Cheerleading has evolved from once being considered “not a sport” to a revolutionized activity that involves acrobatics, tumbling, complex stunts, and fast-paced routines. It’s a growing sport with participants in school cheerleading squads, youth leagues, and all-star traveling teams. Likewise, the rate of injury continues to rise as more athletes become involved and as routines and stunts increasingly become more complex.
How do injuries occur?
Surprisingly, most injuries occur while cheerleaders are on the ground basing and spotting. Basing and spotting refers to participants who are responsible for either holding a teammate in an elevated stunt (basing) or who stand nearby to catch their teammate before he or she hits the ground (spotting). Not surprisingly, falls from heights are also a common mechanism of injury in cheerleading. Falls usually occur when flyers, or cheerleaders who are held in an elevated position, fall or are dropped and they land on an outstretched arm, ankle, or more traumatically, on their head or neck. Tumbling causes a significant number of injuries as well. Tumblers either begin from a standing, stationary position or they take a running start before executing their tumbling pass.
No matter the age group, when cheerleaders are evaluated, lower extremity injuries are the most common. However, younger age groups (6 to 11 year-olds) are more likely to suffer from upper extremity injuries while older 12
to 17 year-olds are more likely to have a lower extremity injury. Cheerleading-related injuries range from sprains (stretching or tearing a ligament), strains (stretching or tearing a muscle or tendon), fractures, lacerations (a cut), and a multitude of other injuries. Sprains and strains are the most common injury with skin abrasions (cuts and scrapes) and contusions (bruises) the second and third leading injuries. Fractures and dislocations are common injuries as well. A dislocation involves a displacement of the bone; for example, the head of the humerus (upper arm bone) displaces out of the glenohumeral (shoulder) joint. Finally, concussions and head injuries are the least common injury seen in cheerleading. Concussion rates are low compared to other sports; however, the number of concussions reported in cheerleaders are on the rise, most likely due to the intensity and difficulty of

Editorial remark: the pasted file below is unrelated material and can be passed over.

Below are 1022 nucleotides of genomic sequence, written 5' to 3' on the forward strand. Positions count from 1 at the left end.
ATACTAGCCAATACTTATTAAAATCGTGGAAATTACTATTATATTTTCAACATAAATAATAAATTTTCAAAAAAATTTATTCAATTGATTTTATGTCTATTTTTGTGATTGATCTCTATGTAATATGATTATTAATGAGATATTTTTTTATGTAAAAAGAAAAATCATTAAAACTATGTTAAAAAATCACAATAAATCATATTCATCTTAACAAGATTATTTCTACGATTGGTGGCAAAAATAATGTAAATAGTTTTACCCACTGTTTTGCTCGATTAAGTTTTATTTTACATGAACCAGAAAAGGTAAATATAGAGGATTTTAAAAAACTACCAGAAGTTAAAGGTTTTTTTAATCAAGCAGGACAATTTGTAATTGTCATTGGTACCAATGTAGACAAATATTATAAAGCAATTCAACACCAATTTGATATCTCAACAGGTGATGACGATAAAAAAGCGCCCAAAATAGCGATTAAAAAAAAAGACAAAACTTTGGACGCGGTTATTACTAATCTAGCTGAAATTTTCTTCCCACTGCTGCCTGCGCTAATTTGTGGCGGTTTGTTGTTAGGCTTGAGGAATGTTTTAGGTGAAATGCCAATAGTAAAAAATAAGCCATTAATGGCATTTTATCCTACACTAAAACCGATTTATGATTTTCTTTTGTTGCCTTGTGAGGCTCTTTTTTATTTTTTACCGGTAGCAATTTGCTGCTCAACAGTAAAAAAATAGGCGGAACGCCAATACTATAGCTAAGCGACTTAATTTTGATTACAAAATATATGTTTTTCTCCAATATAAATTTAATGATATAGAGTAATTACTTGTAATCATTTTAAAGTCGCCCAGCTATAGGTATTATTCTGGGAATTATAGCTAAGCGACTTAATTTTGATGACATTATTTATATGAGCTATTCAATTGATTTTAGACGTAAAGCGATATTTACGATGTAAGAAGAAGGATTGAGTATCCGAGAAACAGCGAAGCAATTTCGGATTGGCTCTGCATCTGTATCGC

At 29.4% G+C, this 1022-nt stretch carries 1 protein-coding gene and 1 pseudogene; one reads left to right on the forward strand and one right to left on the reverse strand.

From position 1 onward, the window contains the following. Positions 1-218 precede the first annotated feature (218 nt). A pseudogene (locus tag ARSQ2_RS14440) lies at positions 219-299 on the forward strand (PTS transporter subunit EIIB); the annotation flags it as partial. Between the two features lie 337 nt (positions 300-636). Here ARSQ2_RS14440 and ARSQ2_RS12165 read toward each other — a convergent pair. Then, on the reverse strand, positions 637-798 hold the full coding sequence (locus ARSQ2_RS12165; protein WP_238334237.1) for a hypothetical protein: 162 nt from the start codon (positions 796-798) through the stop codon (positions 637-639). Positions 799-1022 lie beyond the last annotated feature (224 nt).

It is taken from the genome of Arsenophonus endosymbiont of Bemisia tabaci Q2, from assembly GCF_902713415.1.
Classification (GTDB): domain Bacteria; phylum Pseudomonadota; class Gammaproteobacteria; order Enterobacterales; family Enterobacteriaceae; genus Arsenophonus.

stunts being performed.
While there are many risk factors that contribute to the likelihood of an injury, the major cause is practicing or performing on the wrong type of surface. Cheerleaders tend to practice on many different types of surfaces, that include mats, foam floor, spring floor, concrete, tile floor, football fields, and gym floors. The preferred and safer surface would be those that are designed for the sport (mats, foam floor, or spring floors). The hard, less-safe surfaces put athletes at risk when stunting or tumbling during a routine.
Prevention is key in keeping athletes healthy and injury-free. Coaches should take part in training and certifications to learn the safety rules and standards that will keep their athletes safe. A safety-certified coach knows what surface the squad should use and will follow the recommendations set forth by the American Association of Cheerleading Coaches and Advisors (AACCA).
Make safety a high priority
The safety of each cheerleader should be the highest priority when planning, practicing, and performing. Setting that priority can come from the coaches, administration, medical personnel, and participants—everyone can do their part. If athletes are supervised by knowledgeable coaches who follow the safety recommendations, cheerleaders are most likely to finish the season and competition injury free.
Author: BreAnna Hankins, MS, LAT, ATC
Reprinted with permission from the Hughston Health Alert, Volume 29, Number 4, Fall 2017.